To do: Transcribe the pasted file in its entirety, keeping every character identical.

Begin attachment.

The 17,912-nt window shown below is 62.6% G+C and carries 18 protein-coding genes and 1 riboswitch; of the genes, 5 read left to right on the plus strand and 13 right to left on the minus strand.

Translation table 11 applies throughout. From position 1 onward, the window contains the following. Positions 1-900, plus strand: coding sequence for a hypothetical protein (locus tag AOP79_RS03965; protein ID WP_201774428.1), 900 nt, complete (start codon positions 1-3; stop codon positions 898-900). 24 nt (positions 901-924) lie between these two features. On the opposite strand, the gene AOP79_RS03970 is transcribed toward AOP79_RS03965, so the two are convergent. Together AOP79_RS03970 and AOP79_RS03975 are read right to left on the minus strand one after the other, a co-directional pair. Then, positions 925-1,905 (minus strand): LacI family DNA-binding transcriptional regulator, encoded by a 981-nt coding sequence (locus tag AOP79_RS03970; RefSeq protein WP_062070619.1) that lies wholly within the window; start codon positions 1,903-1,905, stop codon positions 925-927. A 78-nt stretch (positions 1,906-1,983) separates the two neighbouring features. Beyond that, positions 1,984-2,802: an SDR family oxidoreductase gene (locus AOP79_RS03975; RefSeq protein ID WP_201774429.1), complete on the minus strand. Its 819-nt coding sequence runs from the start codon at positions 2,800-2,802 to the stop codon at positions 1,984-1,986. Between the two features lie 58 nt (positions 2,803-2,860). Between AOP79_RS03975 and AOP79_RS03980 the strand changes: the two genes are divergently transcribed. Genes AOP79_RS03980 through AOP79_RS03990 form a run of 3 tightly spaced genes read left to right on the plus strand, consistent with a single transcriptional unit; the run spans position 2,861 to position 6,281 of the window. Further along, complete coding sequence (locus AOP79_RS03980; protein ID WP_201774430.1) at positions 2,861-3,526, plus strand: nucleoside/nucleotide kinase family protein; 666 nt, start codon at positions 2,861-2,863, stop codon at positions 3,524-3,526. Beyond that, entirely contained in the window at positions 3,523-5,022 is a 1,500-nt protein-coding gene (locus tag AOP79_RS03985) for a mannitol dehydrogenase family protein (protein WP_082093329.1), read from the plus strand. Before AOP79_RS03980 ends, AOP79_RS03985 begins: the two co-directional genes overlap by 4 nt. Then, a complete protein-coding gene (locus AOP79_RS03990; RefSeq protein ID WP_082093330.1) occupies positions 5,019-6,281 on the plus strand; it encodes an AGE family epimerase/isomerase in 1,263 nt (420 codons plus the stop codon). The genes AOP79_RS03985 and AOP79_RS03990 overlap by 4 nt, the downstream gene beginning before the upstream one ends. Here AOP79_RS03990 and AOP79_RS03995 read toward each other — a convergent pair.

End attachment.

The 17,912-nt window shown below is 62.6% G+C and carries 18 protein-coding genes and 1 riboswitch; of the genes, 5 read left to right on the plus strand and 13 right to left on the minus strand.

Translation table 11 applies throughout. From position 1 onward, the window contains the following. Positions 1-900, plus strand: coding sequence for a hypothetical protein (locus tag AOP79_RS03965; protein ID WP_201774428.1), 900 nt, complete (start codon positions 1-3; stop codon positions 898-900). 24 nt (positions 901-924) lie between these two features. On the opposite strand, the gene AOP79_RS03970 is transcribed toward AOP79_RS03965, so the two are convergent. Together AOP79_RS03970 and AOP79_RS03975 are read right to left on the minus strand one after the other, a co-directional pair. Then, positions 925-1,905 (minus strand): LacI family DNA-binding transcriptional regulator, encoded by a 981-nt coding sequence (locus tag AOP79_RS03970; RefSeq protein WP_062070619.1) that lies wholly within the window; start codon positions 1,903-1,905, stop codon positions 925-927. A 78-nt stretch (positions 1,906-1,983) separates the two neighbouring features. Beyond that, positions 1,984-2,802: an SDR family oxidoreductase gene (locus AOP79_RS03975; RefSeq protein ID WP_201774429.1), complete on the minus strand. Its 819-nt coding sequence runs from the start codon at positions 2,800-2,802 to the stop codon at positions 1,984-1,986. Between the two features lie 58 nt (positions 2,803-2,860). Between AOP79_RS03975 and AOP79_RS03980 the strand changes: the two genes are divergently transcribed. Genes AOP79_RS03980 through AOP79_RS03990 form a run of 3 tightly spaced genes read left to right on the plus strand, consistent with a single transcriptional unit; the run spans position 2,861 to position 6,281 of the window. Further along, complete coding sequence (locus AOP79_RS03980; protein ID WP_201774430.1) at positions 2,861-3,526, plus strand: nucleoside/nucleotide kinase family protein; 666 nt, start codon at positions 2,861-2,863, stop codon at positions 3,524-3,526. Beyond that, entirely contained in the window at positions 3,523-5,022 is a 1,500-nt protein-coding gene (locus tag AOP79_RS03985) for a mannitol dehydrogenase family protein (protein WP_082093329.1), read from the plus strand. Before AOP79_RS03980 ends, AOP79_RS03985 begins: the two co-directional genes overlap by 4 nt. Then, a complete protein-coding gene (locus AOP79_RS03990; RefSeq protein ID WP_082093330.1) occupies positions 5,019-6,281 on the plus strand; it encodes an AGE family epimerase/isomerase in 1,263 nt (420 codons plus the stop codon). The genes AOP79_RS03985 and AOP79_RS03990 overlap by 4 nt, the downstream gene beginning before the upstream one ends. Here AOP79_RS03990 and AOP79_RS03995 read toward each other — a convergent pair.